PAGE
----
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Kin Fai Mak

Assistant Professor

Clark Hall, Room 521

Educational Background

B.S., 2005, Physics and Mathematics, Hong Kong University of Science and Technology. PhD., 2010, Physics, Columbia University. Post-doctoral Fellow, Columbia University, 2010-2012. Post-doctoral Fellow, Kavli Institute at Cornell for Nanoscale Science, Cornell University, 2012-2014. Assistant Professor, Physics, Pennsylvania State University, 2014-2018. Assistant Professor, Physics and Applied & Engineering Physics, Cornell University, 2018-present. Michelson Post-doctoral Prize, 2012. IUPAP Young Scientist Prize, 2013. DOE Early Career Award, 2015-2020. AFOSR Young Investigator Award, 2016-2019. Packard Foundation Fellow, 2016-2021. Macronix Prize, 2016. Alfred P. Sloan Foundation Fellow, 2017-2019.



Optical spectroscopy and microscopy; nano-electronics, -photonics and -mechanical devices; two-dimensional layered materials and their heterostructures; Berry curvature effects in solids; two-dimensional superconductivity and magnetism.


  • Physics

Graduate Fields

  • Physics
  • Applied and Engineering Physics


  • Laboratory of Atomic and Solid State Physics (LASSP)


Our research group explores new physical phenomena in atomically thin materials and their heterostructures. We study a wide range of materials with very different properties, which include semiconductors, superconductors and magnets etc. We stack them together to form heteostructures, and make electronics and opto-mechanical devices based on this material platform. To explore new phenomena, we also develop new measurement and imaging techniques suitable for specific problems on hand. Our ultimate goal is to push the limit on what can be seen and done in this two-dimensional world.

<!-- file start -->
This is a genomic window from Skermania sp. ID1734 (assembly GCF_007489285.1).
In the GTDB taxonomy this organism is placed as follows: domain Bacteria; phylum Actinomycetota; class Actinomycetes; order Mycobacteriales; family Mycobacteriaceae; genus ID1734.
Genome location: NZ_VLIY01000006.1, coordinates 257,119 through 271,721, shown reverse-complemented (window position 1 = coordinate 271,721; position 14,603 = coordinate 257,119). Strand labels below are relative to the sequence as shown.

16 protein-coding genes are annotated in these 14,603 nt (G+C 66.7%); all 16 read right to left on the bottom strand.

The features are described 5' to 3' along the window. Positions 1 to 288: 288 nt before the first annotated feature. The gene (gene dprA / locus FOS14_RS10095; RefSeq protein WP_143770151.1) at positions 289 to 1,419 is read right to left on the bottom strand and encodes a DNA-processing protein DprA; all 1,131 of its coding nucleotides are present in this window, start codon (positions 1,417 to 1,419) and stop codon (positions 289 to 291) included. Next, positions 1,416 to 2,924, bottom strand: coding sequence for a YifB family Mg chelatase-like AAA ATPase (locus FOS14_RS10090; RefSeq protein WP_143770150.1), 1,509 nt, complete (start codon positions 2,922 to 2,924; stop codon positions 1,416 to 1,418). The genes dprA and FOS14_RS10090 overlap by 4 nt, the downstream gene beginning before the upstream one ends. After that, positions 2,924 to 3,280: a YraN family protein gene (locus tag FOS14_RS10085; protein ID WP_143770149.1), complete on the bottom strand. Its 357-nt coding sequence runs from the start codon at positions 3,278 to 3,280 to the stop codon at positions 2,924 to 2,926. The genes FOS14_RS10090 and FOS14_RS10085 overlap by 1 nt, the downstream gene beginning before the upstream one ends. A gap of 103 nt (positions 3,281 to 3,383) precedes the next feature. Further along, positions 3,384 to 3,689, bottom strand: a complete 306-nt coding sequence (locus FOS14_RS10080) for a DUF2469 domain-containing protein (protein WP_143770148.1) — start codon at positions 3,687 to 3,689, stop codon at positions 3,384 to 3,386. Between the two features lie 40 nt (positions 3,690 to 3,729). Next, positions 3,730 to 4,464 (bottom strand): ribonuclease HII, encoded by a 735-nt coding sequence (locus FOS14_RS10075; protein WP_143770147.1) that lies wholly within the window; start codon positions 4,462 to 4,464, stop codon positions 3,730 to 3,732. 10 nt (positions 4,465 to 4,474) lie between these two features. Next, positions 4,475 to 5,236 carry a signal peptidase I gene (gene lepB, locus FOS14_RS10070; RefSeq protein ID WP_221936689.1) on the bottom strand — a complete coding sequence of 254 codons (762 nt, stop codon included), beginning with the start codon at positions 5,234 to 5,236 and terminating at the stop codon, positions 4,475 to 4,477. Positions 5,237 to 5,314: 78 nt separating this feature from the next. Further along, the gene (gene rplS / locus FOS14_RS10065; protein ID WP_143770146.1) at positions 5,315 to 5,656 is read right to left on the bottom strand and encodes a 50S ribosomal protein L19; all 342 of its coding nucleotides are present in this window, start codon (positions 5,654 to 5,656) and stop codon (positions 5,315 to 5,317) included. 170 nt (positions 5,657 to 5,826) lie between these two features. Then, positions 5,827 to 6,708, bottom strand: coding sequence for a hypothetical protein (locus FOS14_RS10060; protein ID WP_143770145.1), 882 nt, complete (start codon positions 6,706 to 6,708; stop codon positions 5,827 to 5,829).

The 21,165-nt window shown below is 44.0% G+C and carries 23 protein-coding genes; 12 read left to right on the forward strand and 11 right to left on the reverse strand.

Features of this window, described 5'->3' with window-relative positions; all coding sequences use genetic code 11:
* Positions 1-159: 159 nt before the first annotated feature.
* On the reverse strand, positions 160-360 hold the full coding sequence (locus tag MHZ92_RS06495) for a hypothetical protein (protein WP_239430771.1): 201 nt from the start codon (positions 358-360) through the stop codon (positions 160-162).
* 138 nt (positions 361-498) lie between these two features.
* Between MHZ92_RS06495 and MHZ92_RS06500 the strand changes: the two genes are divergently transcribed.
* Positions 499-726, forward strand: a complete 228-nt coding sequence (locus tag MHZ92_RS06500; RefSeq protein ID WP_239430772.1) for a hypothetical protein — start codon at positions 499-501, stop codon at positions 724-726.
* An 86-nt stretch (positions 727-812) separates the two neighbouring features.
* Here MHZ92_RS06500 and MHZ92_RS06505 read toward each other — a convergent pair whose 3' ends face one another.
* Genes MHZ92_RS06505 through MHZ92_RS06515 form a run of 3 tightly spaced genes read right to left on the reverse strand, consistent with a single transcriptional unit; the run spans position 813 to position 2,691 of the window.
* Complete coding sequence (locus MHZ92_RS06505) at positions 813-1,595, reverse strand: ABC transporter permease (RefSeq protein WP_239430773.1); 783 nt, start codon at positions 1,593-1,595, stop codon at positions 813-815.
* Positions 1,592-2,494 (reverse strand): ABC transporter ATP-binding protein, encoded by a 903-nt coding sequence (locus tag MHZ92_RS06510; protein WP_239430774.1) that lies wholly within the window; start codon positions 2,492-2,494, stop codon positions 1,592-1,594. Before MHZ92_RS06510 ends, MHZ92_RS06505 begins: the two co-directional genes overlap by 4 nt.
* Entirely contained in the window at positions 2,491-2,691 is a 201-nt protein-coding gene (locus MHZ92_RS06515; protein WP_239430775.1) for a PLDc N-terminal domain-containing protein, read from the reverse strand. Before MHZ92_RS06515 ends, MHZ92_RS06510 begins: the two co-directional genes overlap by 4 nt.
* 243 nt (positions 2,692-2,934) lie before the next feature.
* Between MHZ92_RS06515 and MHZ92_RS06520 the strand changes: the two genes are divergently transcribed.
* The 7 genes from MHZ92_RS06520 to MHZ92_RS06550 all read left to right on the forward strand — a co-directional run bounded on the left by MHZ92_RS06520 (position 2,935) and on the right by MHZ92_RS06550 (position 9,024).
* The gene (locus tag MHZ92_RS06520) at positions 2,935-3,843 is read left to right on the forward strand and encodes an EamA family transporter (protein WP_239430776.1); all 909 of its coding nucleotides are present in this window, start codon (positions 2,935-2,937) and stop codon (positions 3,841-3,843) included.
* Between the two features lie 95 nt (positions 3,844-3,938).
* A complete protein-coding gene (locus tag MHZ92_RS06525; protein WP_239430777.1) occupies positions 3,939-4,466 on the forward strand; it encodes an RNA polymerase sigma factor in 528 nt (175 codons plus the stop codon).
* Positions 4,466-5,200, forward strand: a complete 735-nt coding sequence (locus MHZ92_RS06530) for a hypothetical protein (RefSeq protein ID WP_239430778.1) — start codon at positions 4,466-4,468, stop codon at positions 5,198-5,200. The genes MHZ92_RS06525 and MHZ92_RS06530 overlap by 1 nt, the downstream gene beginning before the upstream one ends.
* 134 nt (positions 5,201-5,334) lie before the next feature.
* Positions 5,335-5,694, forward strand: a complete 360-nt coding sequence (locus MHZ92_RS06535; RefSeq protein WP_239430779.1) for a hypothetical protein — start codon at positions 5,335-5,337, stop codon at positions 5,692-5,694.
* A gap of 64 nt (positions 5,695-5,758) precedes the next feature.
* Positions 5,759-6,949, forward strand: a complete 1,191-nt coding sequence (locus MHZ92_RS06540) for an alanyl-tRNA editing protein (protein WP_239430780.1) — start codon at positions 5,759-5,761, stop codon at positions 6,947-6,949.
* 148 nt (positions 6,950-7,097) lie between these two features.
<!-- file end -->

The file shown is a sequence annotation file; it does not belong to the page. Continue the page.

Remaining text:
Valley magnetoelectricity in single-layer MoS2. Jieun Lee, Zefang Wang, Hongchao Xie, Kin Fai Mak, & Jie Shan, Nature Materials 16, 887-891 (2017).

Valley- and spin-polarized Landau levels in monolayer WSe2. Zefang Wang, Jie Shan, & Kin Fai Mak, Nature Nanotechnology 12, 144-149 (2017).

Electrical control of the valley Hall effect in bilayer MoS2 transistors. Jieun Lee, Kin Fai Mak, & J. Shan, Nature Nanotechnology 11, 421-425 (2016).

Ising pairing in superconducting NbSe2 atomic layers. Xiaoxiang Xi, Zefang Wang, Weiwei Zhao, Ju-Hyun Park, Kam Tuen Law, Helmuth Berger, Laszlo Forró, Jie Shan, & Kin Fai Mak, Nature Physics 12, 139-143 (2016).

Strongly enhanced charge-density-wave order in monolayer NbSe2. Xiaoxiang Xi, Liang Zhao, Zefang Wang, Helmuth Berger, Laszlo Forró, Jie Shan, & Kin Fai Mak, Nature Nanotechnology 10, 765-769 (2015).

Tightly bound excitons in monolayer WSe2. Keliang He, Nardeep Kumar, Liang Zhao, Zefang Wang, Kin Fai Mak, Hui Zhao, & Jie Shan, Physical Review Letters 113, 026803 (2014).

The valley Hall effect in MoS2 transistors. Kin Fai Mak, Kathryn L. McGill, Jiwoong Park, & Paul L. McEuen, Science 344, 1489-1492 (2014).

Tightly bound trions in monolayer MoS2. Kin Fai Mak, Keliang He, Changgu Lee, Gwan Hyoung Lee, James Hone, Tony F. Heinz, & Jie Shan, Nature Materials 12, 207-211 (2013).

Control of valley polarization in monolayer MoS2 by optical helicity. Kin Fai Mak, Keliang He, Jie Shan, & Tony F. Heinz, Nature Nanotechnology 7, 494-498 (2012).

Atomically thin MoS2: A new direct-gap semiconductor. Kin Fai Mak, Changgu Lee, James Hone, Jie Shan, & Tony F. Heinz, Physical Review Letters 105, 136805 (2010).